Can’t be bothered with other’s needs

rarely smiles

Only talk about my own interests

Overestimate my achievements

Scheme against others

Am hard to satisfy

Am quick to judge others

Insult people

Criticize others’ shortcomings

Pretend to have concern for others

Listen to my brain rather than my heart

Tend to dislike soft-hearted people

Look down on weakness

Let people pull my leg

Feel threatened easily 

Feel frightened easily

Take offence easily

demand attention

shoot my mouth off

barge into conversations

Do not like concerts

Rarely look for deeper meaning of things

 

A cool person does however (+ keyed): 

A cool person is mentally quick 

Can handle complex problems

quick to understand things

loves to read challenging material

can handle a lot of information

quickly gets the idea of things 

Act comfortably with others 

Know what I want

Am comfortable in unfamiliar situations

Am not embarrassed easily

Love life

Dare to say anything

Am open about myself to others

Let myself go

LAugh my way though life

Express childlike joy

Like to amuse others

Sympathize with others’ feelings

Respect other’s feeling

Like to be of service to others

Appreciate the viewpoints of others

Am interested in people

Make people feel at ease

Take time out for others

Show my gratitude

Feel others’ emotions

Am easy to satisfy 

Have a good word for everyone

Trust others

Respect others

Trust what people say 

Keep myself well-groomed

Check over my work

Handle tasks smoothly

Feel comfortable with myself

Am calm even in tense situations

Like to solve complex problems

Ask questions that nobody else does

Challenge other’s points of view

Can easily link facts together

Look for hidden meaning in things

Like to get lost in thought

Think deeply about things

Need to understand my motives

 

 

 

4. The Neurological Underpinning of being cool 

 

You literally navigate through life based on an internal map of the world which is primarily situated in your hippocampi, two oblong structures in the center of your brain.  This map consists of images and memories about yourself, places and other people. This map functions on the following premise:  

 

 – What are normal events and what kind of events should I expect! 

 

The smaller your map of the world the more likely you will be to get confused, shy, controlling or generally uptight as your map of the normal is too simplistic and therefore too much at odds with reality. 

 

It follows that cool people are probably more experienced than average people. They have a more fine grained and better informed map. Therefore fewer situations upset them.

 

But cool people come in all ages, all jobs and all demographics. Perhaps some cool people are cool not because of greater experience per se but  because they have better functioning maps of the world?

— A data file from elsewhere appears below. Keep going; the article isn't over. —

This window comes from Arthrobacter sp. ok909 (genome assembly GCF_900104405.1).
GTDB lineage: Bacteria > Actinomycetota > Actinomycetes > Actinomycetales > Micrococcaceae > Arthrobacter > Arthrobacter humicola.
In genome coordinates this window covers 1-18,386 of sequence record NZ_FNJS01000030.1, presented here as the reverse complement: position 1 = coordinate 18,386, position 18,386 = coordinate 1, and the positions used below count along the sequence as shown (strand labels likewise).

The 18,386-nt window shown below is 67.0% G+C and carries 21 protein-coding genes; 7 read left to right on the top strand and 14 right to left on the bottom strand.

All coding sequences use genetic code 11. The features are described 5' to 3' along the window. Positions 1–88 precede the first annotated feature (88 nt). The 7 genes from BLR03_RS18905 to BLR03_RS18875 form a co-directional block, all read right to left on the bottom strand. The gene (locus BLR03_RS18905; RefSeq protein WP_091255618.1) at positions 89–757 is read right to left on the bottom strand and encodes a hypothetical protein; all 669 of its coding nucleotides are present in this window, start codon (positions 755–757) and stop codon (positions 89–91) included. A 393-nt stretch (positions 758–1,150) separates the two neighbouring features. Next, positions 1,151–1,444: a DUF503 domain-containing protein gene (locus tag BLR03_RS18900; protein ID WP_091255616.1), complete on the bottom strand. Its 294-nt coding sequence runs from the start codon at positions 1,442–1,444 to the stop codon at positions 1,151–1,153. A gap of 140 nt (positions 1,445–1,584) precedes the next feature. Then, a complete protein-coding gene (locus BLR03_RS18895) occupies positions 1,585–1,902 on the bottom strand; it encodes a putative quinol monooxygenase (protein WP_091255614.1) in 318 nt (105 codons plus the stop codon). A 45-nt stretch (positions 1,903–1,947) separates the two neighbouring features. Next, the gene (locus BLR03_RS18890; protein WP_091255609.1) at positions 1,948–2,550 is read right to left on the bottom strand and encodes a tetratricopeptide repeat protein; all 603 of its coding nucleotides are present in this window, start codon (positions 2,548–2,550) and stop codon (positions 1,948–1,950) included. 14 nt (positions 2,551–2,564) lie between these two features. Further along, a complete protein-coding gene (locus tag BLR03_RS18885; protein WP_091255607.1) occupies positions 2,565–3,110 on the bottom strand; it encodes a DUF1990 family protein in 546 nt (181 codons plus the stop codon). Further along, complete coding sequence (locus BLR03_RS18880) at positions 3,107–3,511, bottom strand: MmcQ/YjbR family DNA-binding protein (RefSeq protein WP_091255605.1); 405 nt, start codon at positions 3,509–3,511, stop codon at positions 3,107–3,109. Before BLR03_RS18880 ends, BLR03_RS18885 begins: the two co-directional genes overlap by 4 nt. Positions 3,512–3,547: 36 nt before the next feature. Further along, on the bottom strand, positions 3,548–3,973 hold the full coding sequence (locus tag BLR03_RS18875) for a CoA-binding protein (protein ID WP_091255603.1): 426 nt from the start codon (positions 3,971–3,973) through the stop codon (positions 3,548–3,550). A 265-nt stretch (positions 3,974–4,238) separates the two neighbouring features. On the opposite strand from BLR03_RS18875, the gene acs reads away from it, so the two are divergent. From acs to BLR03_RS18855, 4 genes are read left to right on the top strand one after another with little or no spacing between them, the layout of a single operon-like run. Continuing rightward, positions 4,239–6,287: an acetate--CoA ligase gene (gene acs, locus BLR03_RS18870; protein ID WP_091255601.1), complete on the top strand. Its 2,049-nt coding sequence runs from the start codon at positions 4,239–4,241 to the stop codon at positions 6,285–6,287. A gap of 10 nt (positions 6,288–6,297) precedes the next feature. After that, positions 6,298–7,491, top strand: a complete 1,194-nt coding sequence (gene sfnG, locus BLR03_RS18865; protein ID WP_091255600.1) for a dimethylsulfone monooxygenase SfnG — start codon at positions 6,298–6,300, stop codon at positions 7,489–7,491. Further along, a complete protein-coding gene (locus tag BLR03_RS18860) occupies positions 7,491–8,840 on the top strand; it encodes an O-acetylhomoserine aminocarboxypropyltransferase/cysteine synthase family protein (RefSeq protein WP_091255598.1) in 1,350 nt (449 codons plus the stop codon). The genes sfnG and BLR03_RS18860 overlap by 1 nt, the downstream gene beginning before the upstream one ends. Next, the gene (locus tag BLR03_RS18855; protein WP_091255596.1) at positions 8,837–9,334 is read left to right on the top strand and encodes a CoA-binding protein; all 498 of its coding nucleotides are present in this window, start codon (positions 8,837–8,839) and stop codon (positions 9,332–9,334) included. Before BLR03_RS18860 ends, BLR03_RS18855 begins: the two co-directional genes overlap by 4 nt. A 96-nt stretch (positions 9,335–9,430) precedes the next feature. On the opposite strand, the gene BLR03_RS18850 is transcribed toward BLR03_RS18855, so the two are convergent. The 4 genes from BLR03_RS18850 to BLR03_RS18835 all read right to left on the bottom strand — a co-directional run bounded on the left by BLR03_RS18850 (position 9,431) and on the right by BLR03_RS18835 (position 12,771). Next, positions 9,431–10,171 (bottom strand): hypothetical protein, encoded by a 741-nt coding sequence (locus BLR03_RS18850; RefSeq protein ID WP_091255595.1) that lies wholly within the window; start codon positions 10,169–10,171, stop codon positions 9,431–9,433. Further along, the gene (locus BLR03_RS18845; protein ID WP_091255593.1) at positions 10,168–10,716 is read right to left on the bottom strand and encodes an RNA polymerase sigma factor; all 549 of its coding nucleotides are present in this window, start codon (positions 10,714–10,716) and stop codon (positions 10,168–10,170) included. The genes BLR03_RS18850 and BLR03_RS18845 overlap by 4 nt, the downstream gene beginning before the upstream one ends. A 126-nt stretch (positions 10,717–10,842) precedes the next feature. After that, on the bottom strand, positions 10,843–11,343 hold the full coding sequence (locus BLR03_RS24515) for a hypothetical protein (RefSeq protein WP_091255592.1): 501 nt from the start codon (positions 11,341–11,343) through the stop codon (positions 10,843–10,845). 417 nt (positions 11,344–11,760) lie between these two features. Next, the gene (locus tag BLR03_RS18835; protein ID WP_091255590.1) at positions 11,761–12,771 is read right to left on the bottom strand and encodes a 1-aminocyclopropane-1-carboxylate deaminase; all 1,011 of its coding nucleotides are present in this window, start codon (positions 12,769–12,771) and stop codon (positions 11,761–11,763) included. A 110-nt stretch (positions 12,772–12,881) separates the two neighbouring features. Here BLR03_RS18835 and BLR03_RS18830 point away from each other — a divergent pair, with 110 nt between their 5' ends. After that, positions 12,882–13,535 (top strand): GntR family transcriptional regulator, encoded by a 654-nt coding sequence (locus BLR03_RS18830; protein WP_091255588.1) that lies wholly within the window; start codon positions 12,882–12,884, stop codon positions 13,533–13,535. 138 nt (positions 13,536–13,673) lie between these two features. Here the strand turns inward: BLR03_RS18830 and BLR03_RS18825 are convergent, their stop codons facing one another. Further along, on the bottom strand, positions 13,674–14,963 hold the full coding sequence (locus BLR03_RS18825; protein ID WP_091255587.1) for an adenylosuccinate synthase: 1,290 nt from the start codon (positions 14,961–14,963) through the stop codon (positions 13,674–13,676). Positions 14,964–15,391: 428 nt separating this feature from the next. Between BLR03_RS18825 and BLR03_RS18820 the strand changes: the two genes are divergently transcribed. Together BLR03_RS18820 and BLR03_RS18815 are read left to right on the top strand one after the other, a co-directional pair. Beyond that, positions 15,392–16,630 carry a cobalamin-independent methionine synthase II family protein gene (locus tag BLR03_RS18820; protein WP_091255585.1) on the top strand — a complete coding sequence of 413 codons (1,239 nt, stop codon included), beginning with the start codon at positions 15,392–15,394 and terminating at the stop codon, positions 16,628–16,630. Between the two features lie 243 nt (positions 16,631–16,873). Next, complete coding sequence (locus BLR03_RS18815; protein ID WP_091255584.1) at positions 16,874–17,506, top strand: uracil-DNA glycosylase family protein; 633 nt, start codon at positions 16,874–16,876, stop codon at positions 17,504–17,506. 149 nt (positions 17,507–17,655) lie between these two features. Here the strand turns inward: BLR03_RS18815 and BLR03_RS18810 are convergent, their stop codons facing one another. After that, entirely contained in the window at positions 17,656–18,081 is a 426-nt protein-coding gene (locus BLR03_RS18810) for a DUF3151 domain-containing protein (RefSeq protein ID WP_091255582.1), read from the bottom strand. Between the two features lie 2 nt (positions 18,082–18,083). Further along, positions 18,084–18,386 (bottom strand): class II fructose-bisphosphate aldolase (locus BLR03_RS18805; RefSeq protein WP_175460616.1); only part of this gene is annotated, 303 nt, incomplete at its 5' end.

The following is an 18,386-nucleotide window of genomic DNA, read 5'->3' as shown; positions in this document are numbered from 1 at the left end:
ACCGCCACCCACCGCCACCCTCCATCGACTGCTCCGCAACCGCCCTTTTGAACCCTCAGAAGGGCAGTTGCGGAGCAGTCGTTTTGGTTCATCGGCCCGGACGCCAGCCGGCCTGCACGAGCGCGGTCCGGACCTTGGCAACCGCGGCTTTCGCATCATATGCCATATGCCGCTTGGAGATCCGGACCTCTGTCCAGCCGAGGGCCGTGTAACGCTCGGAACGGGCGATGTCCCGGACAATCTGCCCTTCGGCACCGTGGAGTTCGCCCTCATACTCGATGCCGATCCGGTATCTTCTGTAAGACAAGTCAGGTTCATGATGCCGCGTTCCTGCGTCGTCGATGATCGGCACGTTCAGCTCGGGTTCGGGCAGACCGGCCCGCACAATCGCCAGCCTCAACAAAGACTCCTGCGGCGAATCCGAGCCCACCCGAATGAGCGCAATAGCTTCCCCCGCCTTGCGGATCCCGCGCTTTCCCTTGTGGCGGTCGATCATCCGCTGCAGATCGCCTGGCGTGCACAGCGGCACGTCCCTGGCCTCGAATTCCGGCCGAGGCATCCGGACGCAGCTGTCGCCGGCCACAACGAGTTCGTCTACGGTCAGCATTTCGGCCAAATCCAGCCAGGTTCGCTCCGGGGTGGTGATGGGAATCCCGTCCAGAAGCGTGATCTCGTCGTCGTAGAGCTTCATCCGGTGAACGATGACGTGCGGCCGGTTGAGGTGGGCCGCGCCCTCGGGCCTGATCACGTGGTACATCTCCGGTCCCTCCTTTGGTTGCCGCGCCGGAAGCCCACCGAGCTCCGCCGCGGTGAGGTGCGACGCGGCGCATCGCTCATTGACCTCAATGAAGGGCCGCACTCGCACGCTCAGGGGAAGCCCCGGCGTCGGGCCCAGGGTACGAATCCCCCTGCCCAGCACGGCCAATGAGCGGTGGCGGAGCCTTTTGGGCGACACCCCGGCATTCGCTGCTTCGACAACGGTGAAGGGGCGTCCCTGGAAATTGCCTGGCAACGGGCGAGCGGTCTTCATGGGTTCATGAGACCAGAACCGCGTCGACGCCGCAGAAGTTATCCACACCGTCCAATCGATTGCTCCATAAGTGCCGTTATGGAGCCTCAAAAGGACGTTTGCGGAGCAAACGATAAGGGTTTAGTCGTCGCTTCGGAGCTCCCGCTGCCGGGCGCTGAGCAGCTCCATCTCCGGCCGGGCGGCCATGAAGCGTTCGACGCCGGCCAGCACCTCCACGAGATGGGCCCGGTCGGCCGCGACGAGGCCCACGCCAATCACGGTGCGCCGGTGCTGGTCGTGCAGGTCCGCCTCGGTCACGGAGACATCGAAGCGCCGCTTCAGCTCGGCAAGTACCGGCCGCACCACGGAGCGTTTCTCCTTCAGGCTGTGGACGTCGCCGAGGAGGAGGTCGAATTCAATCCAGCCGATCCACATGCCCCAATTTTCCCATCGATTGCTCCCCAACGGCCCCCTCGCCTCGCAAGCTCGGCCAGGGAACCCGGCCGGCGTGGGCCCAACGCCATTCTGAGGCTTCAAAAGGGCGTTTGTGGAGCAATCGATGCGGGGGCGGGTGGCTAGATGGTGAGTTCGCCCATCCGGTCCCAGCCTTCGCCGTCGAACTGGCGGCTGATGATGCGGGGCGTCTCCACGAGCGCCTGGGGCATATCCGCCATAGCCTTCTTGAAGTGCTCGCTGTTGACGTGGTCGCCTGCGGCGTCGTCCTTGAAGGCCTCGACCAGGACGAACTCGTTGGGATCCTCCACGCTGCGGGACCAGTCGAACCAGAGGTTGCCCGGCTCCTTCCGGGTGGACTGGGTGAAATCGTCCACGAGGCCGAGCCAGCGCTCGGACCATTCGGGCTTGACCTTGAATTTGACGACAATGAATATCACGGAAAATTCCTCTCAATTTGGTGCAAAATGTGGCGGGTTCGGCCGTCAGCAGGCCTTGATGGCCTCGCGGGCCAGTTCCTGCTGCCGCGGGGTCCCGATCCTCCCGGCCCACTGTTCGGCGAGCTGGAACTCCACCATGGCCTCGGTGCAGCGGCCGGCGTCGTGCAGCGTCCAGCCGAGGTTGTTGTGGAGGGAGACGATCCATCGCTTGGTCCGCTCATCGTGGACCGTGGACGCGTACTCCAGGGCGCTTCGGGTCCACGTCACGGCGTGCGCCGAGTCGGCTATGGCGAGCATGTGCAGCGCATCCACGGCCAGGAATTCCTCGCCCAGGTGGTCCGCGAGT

5. Personal Wisdom – a better map of the world. 

Cool people may have a certain “street wisdom” going for them. Right? 

They don’t need to be 100 % sure about anything before they act. 

More specifically they develop generic or more encompassing models of the world that reduce anxiety in the face of novelty and improve their ability to act. 

This is based on the insight that one can never attain perfect knowledge in any case; that one is meant to figure things out as you go along.  

 

As such: You may say that cool people are better at developing personal wisdom than most. They have a more highly developed practical wisdom in the shape of heuristics or mental models of how to act in the world. For instance:  

 

“if I see something I don’t understand I will observe before I act…”

“when I disagree I will either be silent or state my point of view in a nice and non-confronting way…“ 

”when meeting folks for the first time the first thing I do is to introduce myself by saying my name..” 

 

By means of receptiveness to novelty, cool people engender a positive feedback loop in which their map of the world gets updated very effectively all the time. 

I have written extensively about the art of personal wisdom – in Danish. Sorry. But. Some people way cooler than me by the way, have already penned down their own personal wisdom for us mortals to peruse and be inspired by: Letters from a Stoic by Seneca, Green Lights by Matthew McConaughey, and any and all self biographies written by legit cool people such as Barack Obama.  

This also underpins another powerful aspect of coolness; the art of thinking for yourself – the art of individuality. Cool people think for themselves. They listen and update their map of the world but they never walk blindly or naively into things. They have an impressive toolbelt of personal rules of life to guide them through it all. 

 

 

Published by thomasmarkersen

Praktiserende psykolog og konsulent i erhvervslivet